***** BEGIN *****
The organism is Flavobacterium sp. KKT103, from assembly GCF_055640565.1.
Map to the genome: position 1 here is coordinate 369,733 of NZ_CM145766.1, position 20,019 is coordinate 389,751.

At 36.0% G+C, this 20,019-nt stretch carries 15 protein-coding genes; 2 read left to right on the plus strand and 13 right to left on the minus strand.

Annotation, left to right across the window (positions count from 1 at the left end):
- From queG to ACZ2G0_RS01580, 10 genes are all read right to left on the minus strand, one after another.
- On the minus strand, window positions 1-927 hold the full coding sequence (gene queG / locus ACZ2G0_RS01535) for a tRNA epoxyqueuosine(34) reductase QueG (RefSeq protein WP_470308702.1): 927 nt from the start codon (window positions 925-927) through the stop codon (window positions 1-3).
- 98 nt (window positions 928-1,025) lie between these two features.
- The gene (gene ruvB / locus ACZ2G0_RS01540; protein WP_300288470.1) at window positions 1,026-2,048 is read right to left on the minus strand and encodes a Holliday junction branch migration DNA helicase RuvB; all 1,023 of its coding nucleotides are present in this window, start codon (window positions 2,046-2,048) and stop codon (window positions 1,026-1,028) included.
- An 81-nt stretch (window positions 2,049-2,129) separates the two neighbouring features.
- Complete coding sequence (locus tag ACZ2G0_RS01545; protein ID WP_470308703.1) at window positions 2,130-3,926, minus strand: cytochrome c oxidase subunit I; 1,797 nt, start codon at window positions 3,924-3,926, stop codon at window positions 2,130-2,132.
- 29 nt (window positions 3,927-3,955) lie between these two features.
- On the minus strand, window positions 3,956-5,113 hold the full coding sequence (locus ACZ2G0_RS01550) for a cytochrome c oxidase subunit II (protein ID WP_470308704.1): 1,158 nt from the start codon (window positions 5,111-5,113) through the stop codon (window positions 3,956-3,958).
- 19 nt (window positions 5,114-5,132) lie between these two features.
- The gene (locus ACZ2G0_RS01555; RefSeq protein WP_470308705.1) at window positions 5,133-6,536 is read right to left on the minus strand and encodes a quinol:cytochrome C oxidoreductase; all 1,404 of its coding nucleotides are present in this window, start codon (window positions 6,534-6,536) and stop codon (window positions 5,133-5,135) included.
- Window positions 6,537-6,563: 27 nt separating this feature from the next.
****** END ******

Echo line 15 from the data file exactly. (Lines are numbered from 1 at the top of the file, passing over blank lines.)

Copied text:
- Window positions 6,537-6,563: 27 nt separating this feature from the next.